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In 1914, the Habsburg Monarchy had to face the most difficult strategic situation of any of the Great Powers. Home to people who spoke eleven different officially recognized languages and without an ethnic group dominating state and culture as Russians and Turks did in the tsar's and the sultan's empires, Austria-Hungary was unique. The Monarchy suffered from ethnic conflicts and was almost surrounded by potential foes. In terms of military power, Russia, competing with Austria-Hungary for influence on the Balkan Peninsula, was the most dangerous of them. Since the regicide of King Alexander Obrenovich in 1903, Serbia also challenged the Habsburg Monarchy's supremacy in the area. The Serbian army did not look very menacing to Austria-Hungary's forces until 1912–13 when the Serbs proved to be superior in fighting power to Ottoman and Bulgarian troops. Moreover, mounting unrest among the Serbian population in Bosnia and the southern parts of Hungary fostered fears of an uprising in case of a war between the Habsburg Monarchy and Serbia or Montenegro, another South-Slav neighbor. Tiny Montenegro under King Nikola Petrovich Njegosh tried to expand its influence and forged dynastic ties with Russia and Italy.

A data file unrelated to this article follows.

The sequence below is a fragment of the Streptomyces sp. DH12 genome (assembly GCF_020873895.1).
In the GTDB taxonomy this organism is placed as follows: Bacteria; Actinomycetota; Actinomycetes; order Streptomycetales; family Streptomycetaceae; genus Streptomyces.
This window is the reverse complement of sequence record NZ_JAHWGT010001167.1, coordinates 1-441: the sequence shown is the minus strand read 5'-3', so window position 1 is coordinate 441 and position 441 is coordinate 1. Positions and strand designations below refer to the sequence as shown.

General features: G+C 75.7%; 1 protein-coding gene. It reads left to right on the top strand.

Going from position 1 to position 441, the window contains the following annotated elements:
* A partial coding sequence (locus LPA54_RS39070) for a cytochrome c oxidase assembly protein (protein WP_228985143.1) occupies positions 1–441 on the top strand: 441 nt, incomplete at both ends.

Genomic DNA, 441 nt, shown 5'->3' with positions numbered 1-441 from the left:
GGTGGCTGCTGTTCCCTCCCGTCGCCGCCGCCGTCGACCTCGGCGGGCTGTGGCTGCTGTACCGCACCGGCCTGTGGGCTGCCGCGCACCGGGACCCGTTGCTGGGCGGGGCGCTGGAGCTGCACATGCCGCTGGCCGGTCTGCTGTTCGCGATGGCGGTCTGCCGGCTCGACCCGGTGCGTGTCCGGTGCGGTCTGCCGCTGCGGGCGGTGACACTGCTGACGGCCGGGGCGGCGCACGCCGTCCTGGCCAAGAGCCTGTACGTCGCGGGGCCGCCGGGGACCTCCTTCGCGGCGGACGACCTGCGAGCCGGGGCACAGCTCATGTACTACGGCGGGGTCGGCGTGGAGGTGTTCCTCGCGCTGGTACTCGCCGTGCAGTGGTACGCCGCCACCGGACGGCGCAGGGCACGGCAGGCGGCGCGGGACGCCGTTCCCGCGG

Italian nation-building in the nineteenth century had come at the expense of Austria, but there were still some territories with an Italian majority under Habsburg rule. Italy, like Germany, was Austria-Hungary's partner in the Triple Alliance, but relations were usually strained.
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